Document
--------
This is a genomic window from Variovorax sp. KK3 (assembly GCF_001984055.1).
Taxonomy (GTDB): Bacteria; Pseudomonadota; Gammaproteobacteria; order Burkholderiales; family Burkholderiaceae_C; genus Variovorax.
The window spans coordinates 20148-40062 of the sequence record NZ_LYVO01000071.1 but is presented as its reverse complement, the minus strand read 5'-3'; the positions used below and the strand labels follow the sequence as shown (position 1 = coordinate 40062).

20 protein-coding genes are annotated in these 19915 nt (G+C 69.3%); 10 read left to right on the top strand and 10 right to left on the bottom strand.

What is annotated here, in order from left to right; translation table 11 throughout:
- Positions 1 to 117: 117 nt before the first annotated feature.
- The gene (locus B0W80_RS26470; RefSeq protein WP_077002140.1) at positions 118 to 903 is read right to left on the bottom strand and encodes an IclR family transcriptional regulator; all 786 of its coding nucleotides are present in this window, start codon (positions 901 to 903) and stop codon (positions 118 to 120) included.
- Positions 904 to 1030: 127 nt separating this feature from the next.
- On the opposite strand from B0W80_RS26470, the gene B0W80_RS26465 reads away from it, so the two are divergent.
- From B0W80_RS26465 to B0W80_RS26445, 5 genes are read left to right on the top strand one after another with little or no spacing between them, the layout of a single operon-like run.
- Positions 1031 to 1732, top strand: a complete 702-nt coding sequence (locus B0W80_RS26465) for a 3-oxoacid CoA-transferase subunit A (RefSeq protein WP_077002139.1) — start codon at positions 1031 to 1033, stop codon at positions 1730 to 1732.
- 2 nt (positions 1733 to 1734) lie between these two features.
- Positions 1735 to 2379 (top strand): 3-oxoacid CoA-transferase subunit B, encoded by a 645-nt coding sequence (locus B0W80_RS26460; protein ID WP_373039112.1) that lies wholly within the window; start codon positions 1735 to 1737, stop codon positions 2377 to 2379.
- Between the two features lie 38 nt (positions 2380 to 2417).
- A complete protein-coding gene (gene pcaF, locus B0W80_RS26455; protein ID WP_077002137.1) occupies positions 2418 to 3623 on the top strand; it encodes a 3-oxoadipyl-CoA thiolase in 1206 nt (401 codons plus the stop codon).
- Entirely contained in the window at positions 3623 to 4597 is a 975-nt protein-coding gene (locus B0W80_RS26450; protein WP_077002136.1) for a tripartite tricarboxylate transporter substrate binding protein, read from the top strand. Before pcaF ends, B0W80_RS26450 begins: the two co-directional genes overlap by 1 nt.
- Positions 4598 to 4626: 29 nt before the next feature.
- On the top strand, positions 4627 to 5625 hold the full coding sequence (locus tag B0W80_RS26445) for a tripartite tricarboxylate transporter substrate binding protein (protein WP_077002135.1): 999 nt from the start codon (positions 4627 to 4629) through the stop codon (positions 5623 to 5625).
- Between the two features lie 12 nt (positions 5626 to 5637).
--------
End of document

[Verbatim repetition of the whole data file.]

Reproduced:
This is a genomic window from Variovorax sp. KK3 (assembly GCF_001984055.1).
Taxonomy (GTDB): Bacteria; Pseudomonadota; Gammaproteobacteria; order Burkholderiales; family Burkholderiaceae_C; genus Variovorax.
The window spans coordinates 20148-40062 of the sequence record NZ_LYVO01000071.1 but is presented as its reverse complement, the minus strand read 5'-3'; the positions used below and the strand labels follow the sequence as shown (position 1 = coordinate 40062).

20 protein-coding genes are annotated in these 19915 nt (G+C 69.3%); 10 read left to right on the top strand and 10 right to left on the bottom strand.

What is annotated here, in order from left to right; translation table 11 throughout:
- Positions 1 to 117: 117 nt before the first annotated feature.
- The gene (locus B0W80_RS26470; RefSeq protein WP_077002140.1) at positions 118 to 903 is read right to left on the bottom strand and encodes an IclR family transcriptional regulator; all 786 of its coding nucleotides are present in this window, start codon (positions 901 to 903) and stop codon (positions 118 to 120) included.
- Positions 904 to 1030: 127 nt separating this feature from the next.
- On the opposite strand from B0W80_RS26470, the gene B0W80_RS26465 reads away from it, so the two are divergent.
- From B0W80_RS26465 to B0W80_RS26445, 5 genes are read left to right on the top strand one after another with little or no spacing between them, the layout of a single operon-like run.
- Positions 1031 to 1732, top strand: a complete 702-nt coding sequence (locus B0W80_RS26465) for a 3-oxoacid CoA-transferase subunit A (RefSeq protein WP_077002139.1) — start codon at positions 1031 to 1033, stop codon at positions 1730 to 1732.
- 2 nt (positions 1733 to 1734) lie between these two features.
- Positions 1735 to 2379 (top strand): 3-oxoacid CoA-transferase subunit B, encoded by a 645-nt coding sequence (locus B0W80_RS26460; protein ID WP_373039112.1) that lies wholly within the window; start codon positions 1735 to 1737, stop codon positions 2377 to 2379.
- Between the two features lie 38 nt (positions 2380 to 2417).
- A complete protein-coding gene (gene pcaF, locus B0W80_RS26455; protein ID WP_077002137.1) occupies positions 2418 to 3623 on the top strand; it encodes a 3-oxoadipyl-CoA thiolase in 1206 nt (401 codons plus the stop codon).
- Entirely contained in the window at positions 3623 to 4597 is a 975-nt protein-coding gene (locus B0W80_RS26450; protein WP_077002136.1) for a tripartite tricarboxylate transporter substrate binding protein, read from the top strand. Before pcaF ends, B0W80_RS26450 begins: the two co-directional genes overlap by 1 nt.
- Positions 4598 to 4626: 29 nt before the next feature.
- On the top strand, positions 4627 to 5625 hold the full coding sequence (locus tag B0W80_RS26445) for a tripartite tricarboxylate transporter substrate binding protein (protein WP_077002135.1): 999 nt from the start codon (positions 4627 to 4629) through the stop codon (positions 5623 to 5625).
- Between the two features lie 12 nt (positions 5626 to 5637).